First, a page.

And it doesn’t hurt that the same inlet drains directly into a large pond south of Bartlett Rd. and behind the houses on Carnation St. — where Naegeli regularly fishes as well, and the bass are jumping:

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The Fishing Channel
08/26/14 12:15pm

Former Meridian Nightclub, 1503 Chartres St., East Downtown, Houston

A little more than a year after settling into the new location it rehabbed from the former Phillips Paper Company warehouse at 1100 Elder St. in the First Ward, Ecclesia Church appears ready to begin another renovation project and move — this time to East Downtown. The church, which began its life 15 years ago as part of the Taft St. Coffee House complex in Montrose, signed a contract last Friday to purchase the 50,000-sq.-ft. former Meridian nightclub building at 1503 Chartres St. for $3.75 million, pastor and church founder Chris Seay announced during his sermon over the weekend.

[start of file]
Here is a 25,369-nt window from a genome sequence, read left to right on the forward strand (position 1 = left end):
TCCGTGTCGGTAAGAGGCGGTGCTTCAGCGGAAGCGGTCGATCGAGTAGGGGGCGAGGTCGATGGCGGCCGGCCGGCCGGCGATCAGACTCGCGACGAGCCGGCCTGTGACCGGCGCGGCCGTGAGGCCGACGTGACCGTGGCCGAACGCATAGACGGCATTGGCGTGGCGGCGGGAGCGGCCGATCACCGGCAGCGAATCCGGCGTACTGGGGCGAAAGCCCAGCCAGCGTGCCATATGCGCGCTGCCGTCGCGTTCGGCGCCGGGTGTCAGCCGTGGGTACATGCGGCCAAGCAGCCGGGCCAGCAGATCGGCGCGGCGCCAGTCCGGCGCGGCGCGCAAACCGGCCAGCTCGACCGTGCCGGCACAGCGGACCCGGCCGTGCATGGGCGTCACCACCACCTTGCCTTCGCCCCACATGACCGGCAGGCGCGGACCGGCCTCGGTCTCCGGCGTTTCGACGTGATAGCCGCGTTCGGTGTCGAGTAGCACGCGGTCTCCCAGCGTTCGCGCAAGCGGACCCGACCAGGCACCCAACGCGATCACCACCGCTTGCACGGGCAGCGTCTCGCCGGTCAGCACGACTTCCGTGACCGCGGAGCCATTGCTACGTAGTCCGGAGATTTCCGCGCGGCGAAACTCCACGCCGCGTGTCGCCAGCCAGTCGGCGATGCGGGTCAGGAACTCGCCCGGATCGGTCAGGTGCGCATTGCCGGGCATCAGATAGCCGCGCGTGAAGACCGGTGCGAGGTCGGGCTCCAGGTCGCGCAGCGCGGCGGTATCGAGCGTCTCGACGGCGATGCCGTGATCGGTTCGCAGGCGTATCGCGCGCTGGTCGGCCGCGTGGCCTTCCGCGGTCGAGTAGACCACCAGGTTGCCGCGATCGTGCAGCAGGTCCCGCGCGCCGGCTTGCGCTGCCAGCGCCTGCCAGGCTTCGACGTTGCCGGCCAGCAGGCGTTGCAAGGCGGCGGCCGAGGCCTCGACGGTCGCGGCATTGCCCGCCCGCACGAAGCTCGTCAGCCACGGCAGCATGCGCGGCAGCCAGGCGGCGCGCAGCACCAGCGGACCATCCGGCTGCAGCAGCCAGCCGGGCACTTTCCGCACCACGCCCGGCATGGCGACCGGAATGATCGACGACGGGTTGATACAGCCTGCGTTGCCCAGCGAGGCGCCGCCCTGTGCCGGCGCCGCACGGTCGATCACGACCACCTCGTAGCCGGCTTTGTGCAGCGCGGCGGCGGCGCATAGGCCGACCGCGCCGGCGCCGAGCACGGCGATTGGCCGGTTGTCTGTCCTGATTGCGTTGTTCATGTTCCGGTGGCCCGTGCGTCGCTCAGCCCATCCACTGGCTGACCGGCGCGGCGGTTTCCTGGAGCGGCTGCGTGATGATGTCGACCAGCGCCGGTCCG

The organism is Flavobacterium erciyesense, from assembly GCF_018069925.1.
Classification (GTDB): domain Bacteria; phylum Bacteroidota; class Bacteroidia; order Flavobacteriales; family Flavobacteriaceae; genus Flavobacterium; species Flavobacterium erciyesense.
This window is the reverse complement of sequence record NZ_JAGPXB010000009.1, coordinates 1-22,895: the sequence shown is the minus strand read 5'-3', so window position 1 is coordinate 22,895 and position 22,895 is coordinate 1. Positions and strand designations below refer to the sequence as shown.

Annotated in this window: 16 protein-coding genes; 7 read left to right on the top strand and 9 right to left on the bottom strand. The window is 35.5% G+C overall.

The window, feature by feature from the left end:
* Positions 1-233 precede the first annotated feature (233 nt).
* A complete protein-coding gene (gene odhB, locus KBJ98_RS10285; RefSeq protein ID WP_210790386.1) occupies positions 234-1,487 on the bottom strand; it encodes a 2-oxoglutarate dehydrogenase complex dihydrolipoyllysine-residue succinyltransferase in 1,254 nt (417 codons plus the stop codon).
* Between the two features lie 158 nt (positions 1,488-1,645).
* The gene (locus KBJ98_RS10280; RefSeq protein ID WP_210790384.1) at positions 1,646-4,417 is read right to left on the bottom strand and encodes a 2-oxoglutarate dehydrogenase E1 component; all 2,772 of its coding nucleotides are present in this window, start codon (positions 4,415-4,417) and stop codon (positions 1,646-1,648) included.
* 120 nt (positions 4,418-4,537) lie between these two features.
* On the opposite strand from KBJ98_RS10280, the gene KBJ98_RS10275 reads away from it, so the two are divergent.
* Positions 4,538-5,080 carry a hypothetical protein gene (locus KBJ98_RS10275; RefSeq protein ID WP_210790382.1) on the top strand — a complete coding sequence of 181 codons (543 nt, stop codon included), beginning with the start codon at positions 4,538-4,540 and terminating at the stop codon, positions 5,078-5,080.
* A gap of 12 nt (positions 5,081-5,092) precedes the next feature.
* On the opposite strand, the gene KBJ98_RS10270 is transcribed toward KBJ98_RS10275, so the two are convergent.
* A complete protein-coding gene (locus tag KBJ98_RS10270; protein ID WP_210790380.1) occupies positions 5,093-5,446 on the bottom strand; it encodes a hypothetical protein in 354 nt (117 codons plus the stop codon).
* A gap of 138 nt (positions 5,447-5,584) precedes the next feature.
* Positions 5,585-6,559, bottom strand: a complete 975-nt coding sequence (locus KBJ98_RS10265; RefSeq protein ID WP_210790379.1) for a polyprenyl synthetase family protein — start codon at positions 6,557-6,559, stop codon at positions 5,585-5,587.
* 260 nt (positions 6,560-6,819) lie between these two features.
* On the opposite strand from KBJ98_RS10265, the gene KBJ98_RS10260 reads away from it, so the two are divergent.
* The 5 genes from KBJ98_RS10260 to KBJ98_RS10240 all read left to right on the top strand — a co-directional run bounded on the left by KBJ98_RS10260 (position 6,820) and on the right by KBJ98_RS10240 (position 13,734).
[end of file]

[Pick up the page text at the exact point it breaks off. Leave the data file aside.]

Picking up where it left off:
The church plans to continue its serial-renovation, just-add-coffee-house growth strategy in the new space. (Taft St. Coffee House’s successor cafe in the First Ward is Paper Co., built into the church’s space there.) The Meridian building, where the nightclub closed in 2010, lies south of the George R. Brown Convention Center and the Toyota Center on the east side of the 59 overpass. The church had originally made several attempts to purchase the building back in 2009, Seay said. But a new chance arose recently, after a bankruptcy sale:

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Stripping Buildings in East Downtown